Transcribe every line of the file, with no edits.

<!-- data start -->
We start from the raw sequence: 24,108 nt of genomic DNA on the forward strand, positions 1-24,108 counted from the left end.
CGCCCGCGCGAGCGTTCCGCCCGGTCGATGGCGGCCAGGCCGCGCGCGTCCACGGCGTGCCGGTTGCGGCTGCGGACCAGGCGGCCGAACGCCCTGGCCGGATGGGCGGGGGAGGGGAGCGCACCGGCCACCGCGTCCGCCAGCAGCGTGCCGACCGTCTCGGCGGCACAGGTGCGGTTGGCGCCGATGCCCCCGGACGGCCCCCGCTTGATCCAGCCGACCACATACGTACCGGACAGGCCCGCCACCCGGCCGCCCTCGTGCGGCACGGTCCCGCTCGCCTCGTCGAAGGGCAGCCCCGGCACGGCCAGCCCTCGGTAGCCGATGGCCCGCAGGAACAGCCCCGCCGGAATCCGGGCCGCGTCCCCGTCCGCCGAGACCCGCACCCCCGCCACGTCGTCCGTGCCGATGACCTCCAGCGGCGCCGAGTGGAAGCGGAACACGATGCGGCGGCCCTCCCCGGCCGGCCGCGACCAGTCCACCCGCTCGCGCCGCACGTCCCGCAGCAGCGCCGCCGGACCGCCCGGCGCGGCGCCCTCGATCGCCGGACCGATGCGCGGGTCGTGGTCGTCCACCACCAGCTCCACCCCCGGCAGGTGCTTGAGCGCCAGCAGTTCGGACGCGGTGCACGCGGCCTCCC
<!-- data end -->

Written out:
We start from the raw sequence: 24,108 nt of genomic DNA on the forward strand, positions 1-24,108 counted from the left end.
CGCCCGCGCGAGCGTTCCGCCCGGTCGATGGCGGCCAGGCCGCGCGCGTCCACGGCGTGCCGGTTGCGGCTGCGGACCAGGCGGCCGAACGCCCTGGCCGGATGGGCGGGGGAGGGGAGCGCACCGGCCACCGCGTCCGCCAGCAGCGTGCCGACCGTCTCGGCGGCACAGGTGCGGTTGGCGCCGATGCCCCCGGACGGCCCCCGCTTGATCCAGCCGACCACATACGTACCGGACAGGCCCGCCACCCGGCCGCCCTCGTGCGGCACGGTCCCGCTCGCCTCGTCGAAGGGCAGCCCCGGCACGGCCAGCCCTCGGTAGCCGATGGCCCGCAGGAACAGCCCCGCCGGAATCCGGGCCGCGTCCCCGTCCGCCGAGACCCGCACCCCCGCCACGTCGTCCGTGCCGATGACCTCCAGCGGCGCCGAGTGGAAGCGGAACACGATGCGGCGGCCCTCCCCGGCCGGCCGCGACCAGTCCACCCGCTCGCGCCGCACGTCCCGCAGCAGCGCCGCCGGACCGCCCGGCGCGGCGCCCTCGATCGCCGGACCGATGCGCGGGTCGTGGTCGTCCACCACCAGCTCCACCCCCGGCAGGTGCTTGAGCGCCAGCAGTTCGGACGCGGTGCACGCGGCCTCCC